Place of Birth
St. Louis, MO
B.A. Harvard University
M.A., M.Phil., Ph. D. Yale University
Why did you choose to come to Amherst
I began my career as the Curator of Photographs at the Amon Carter Museum in Ft. Worth, TX, and initially came to Amherst in 1989 to become director of the Mead Art Museum. My career has taken some interesting twists and turns since then, and I am now Professor of American Studies and History. After a wonderful twenty-year run, I will be leaving Amherst this summer to become a Professor of History at Princeton University.
Favorite course to teach
I’ve enjoyed teaching so many classes, it’s difficult to cite a single favorite. I’ve loved teaching first-year seminars and introducing freshmen to college-level research and writing. Likewise, I‘ve enjoyed teaching upper-level seminars in Archives and Special Collections at Frost, where I’ve been able to introduce students to the joys of working with visual documents. I’d also have to mention my Public History class. It always surprises students to discover that history can be an ongoing source of contention – as it is made public in museums, monuments, textbooks and public policy. History is not just over and done with!
My own research interests have undergone a big shift in recent years. My last book was on photography and the nineteenth-century American West. My most recent book focuses more on issues of race and identity in late-nineteenth century New York. I suppose what unites the two is a keen interest in how historical documents – whether images, public records, or literary sources – can be made to speak to more complex and more pressing historical questions.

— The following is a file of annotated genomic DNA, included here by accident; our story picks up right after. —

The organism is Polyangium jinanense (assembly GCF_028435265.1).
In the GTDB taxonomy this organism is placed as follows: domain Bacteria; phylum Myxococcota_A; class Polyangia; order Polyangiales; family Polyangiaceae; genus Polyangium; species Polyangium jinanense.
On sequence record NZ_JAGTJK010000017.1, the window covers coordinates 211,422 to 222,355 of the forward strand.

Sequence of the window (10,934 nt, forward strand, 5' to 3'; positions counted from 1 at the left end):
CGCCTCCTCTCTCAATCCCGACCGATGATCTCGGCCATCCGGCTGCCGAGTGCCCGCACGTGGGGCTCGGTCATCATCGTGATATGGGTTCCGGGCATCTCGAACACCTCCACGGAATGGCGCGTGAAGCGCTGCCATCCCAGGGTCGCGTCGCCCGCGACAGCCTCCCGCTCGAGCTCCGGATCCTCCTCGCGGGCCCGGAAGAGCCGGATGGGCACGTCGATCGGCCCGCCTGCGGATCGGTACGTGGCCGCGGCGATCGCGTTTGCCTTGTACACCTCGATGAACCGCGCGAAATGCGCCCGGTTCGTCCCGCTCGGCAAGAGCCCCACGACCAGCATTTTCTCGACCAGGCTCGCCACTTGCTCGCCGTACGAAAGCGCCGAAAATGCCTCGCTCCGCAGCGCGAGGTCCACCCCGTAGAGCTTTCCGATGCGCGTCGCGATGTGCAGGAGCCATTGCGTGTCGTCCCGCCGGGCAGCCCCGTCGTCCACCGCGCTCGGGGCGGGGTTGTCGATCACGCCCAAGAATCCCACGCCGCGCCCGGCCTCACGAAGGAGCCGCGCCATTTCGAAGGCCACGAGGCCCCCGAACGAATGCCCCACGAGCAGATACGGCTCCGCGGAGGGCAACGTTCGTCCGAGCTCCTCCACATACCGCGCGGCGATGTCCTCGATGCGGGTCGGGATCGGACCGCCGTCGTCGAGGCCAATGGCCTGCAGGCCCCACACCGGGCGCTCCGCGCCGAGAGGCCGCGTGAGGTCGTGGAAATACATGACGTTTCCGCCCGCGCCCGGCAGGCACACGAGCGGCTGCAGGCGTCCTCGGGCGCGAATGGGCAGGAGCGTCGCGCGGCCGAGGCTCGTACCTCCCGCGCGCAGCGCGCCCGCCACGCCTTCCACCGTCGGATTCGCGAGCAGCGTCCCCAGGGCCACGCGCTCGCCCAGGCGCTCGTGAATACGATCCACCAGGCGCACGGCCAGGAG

Awards and Prizes
Over the years, I have received fellowship support for my work from the National Endowment for the Humanities, the American Council of Learned Societies, the Rockefeller Foundation, the Beinecke Library at Yale University, and the School for American Research. My books have received awards from various organizations, including the Organization of American Historians, Art Libraries Society of North America, and the National Cowboy Hall of Fame.
At or near the top of my list of favorite writers, I’d put the great western novelist and historian Wallace Stegner. I’m a great fan of his novels, but also admire his ability to write history with real narrative flair. My favorite book of his is “Angle of Repose,” a work of historical fiction grounded in the work of a little known writer named Mary Hallock Foote. Few books are so wise about why history matters and how we ought to write it.
Tips for aspiring writers
The best advice I ever got about writing history came from a graduate school professor. He had just won a major book award and our class took that as an excuse to talk to him about writing. “Who do you write for?” we asked. “Intelligent martians,” he replied. He explained that he imagined his readers to be very smart, but never imagined them to know anything about his subject. Nothing I learned in graduate school has served me quite so well as that one remark. Even now, it allows me to imagine my reader as I write. And for me, that is key
For more information about Marni, visit her website: http://www.marthaasandweiss.com